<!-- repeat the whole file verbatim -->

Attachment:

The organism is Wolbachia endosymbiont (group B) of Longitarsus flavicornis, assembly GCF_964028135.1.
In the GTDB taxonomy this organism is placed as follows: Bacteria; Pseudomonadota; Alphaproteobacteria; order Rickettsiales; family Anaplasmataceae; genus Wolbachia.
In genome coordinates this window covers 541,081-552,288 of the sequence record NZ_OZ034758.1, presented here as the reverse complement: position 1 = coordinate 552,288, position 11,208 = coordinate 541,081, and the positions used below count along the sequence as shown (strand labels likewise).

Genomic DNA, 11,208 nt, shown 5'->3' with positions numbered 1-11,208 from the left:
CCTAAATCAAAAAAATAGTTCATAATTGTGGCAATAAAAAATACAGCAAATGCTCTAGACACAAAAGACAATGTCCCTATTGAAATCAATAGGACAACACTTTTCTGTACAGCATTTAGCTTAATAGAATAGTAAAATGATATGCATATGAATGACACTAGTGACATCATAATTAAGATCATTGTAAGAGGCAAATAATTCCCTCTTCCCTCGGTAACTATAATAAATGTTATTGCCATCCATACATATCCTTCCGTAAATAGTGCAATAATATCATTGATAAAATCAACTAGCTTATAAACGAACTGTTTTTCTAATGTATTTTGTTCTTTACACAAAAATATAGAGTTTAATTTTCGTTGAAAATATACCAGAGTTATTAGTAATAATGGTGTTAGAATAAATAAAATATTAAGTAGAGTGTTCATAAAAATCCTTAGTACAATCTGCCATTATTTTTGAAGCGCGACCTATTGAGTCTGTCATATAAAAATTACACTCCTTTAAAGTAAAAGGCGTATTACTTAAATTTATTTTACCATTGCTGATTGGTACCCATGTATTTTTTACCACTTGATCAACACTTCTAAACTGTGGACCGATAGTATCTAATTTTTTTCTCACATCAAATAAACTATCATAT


The organism is Wolbachia endosymbiont (group B) of Longitarsus flavicornis, assembly GCF_964028135.1.
In the GTDB taxonomy this organism is placed as follows: Bacteria; Pseudomonadota; Alphaproteobacteria; order Rickettsiales; family Anaplasmataceae; genus Wolbachia.
In genome coordinates this window covers 541,081-552,288 of the sequence record NZ_OZ034758.1, presented here as the reverse complement: position 1 = coordinate 552,288, position 11,208 = coordinate 541,081, and the positions used below count along the sequence as shown (strand labels likewise).

Genomic DNA, 11,208 nt, shown 5'->3' with positions numbered 1-11,208 from the left:
CCTAAATCAAAAAAATAGTTCATAATTGTGGCAATAAAAAATACAGCAAATGCTCTAGACACAAAAGACAATGTCCCTATTGAAATCAATAGGACAACACTTTTCTGTACAGCATTTAGCTTAATAGAATAGTAAAATGATATGCATATGAATGACACTAGTGACATCATAATTAAGATCATTGTAAGAGGCAAATAATTCCCTCTTCCCTCGGTAACTATAATAAATGTTATTGCCATCCATACATATCCTTCCGTAAATAGTGCAATAATATCATTGATAAAATCAACTAGCTTATAAACGAACTGTTTTTCTAATGTATTTTGTTCTTTACACAAAAATATAGAGTTTAATTTTCGTTGAAAATATACCAGAGTTATTAGTAATAATGGTGTTAGAATAAATAAAATATTAAGTAGAGTGTTCATAAAAATCCTTAGTACAATCTGCCATTATTTTTGAAGCGCGACCTATTGAGTCTGTCATATAAAAATTACACTCCTTTAAAGTAAAAGGCGTATTACTTAAATTTATTTTACCATTGCTGATTGGTACCCATGTATTTTTTACCACTTGATCAACACTTCTAAACTGTGGACCGATAGTATCTAATTTTTTTCTCACATCAAATAAACTATCATAT